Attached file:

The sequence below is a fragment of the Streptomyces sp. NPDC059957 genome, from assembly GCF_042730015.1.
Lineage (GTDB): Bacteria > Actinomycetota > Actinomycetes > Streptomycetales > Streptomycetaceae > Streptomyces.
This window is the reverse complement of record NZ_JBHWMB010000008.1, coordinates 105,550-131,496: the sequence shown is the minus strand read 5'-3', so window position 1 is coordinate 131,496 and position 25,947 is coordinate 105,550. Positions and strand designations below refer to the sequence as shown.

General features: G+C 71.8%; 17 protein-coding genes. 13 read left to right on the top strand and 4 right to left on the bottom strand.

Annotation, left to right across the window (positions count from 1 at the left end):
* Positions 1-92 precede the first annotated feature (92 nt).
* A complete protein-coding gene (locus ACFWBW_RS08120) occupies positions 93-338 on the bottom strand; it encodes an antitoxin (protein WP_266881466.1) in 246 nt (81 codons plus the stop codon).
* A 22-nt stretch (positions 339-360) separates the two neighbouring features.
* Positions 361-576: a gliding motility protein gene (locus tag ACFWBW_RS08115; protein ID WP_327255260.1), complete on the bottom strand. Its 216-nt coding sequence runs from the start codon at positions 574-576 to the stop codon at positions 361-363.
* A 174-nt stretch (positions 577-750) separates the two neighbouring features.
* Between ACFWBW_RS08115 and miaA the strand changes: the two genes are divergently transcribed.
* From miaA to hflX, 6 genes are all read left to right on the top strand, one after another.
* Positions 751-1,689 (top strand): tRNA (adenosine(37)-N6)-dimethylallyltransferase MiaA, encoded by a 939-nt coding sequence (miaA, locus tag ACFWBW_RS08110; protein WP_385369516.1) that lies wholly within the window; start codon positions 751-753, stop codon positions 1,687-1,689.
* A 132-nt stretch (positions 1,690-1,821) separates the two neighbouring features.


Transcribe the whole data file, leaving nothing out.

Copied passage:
The sequence below is a fragment of the Streptomyces sp. NPDC059957 genome, from assembly GCF_042730015.1.
Lineage (GTDB): Bacteria > Actinomycetota > Actinomycetes > Streptomycetales > Streptomycetaceae > Streptomyces.
This window is the reverse complement of record NZ_JBHWMB010000008.1, coordinates 105,550-131,496: the sequence shown is the minus strand read 5'-3', so window position 1 is coordinate 131,496 and position 25,947 is coordinate 105,550. Positions and strand designations below refer to the sequence as shown.

General features: G+C 71.8%; 17 protein-coding genes. 13 read left to right on the top strand and 4 right to left on the bottom strand.

Annotation, left to right across the window (positions count from 1 at the left end):
* Positions 1-92 precede the first annotated feature (92 nt).
* A complete protein-coding gene (locus ACFWBW_RS08120) occupies positions 93-338 on the bottom strand; it encodes an antitoxin (protein WP_266881466.1) in 246 nt (81 codons plus the stop codon).
* A 22-nt stretch (positions 339-360) separates the two neighbouring features.
* Positions 361-576: a gliding motility protein gene (locus tag ACFWBW_RS08115; protein ID WP_327255260.1), complete on the bottom strand. Its 216-nt coding sequence runs from the start codon at positions 574-576 to the stop codon at positions 361-363.
* A 174-nt stretch (positions 577-750) separates the two neighbouring features.
* Between ACFWBW_RS08115 and miaA the strand changes: the two genes are divergently transcribed.
* From miaA to hflX, 6 genes are all read left to right on the top strand, one after another.
* Positions 751-1,689 (top strand): tRNA (adenosine(37)-N6)-dimethylallyltransferase MiaA, encoded by a 939-nt coding sequence (miaA, locus tag ACFWBW_RS08110; protein WP_385369516.1) that lies wholly within the window; start codon positions 751-753, stop codon positions 1,687-1,689.
* A 132-nt stretch (positions 1,690-1,821) separates the two neighbouring features.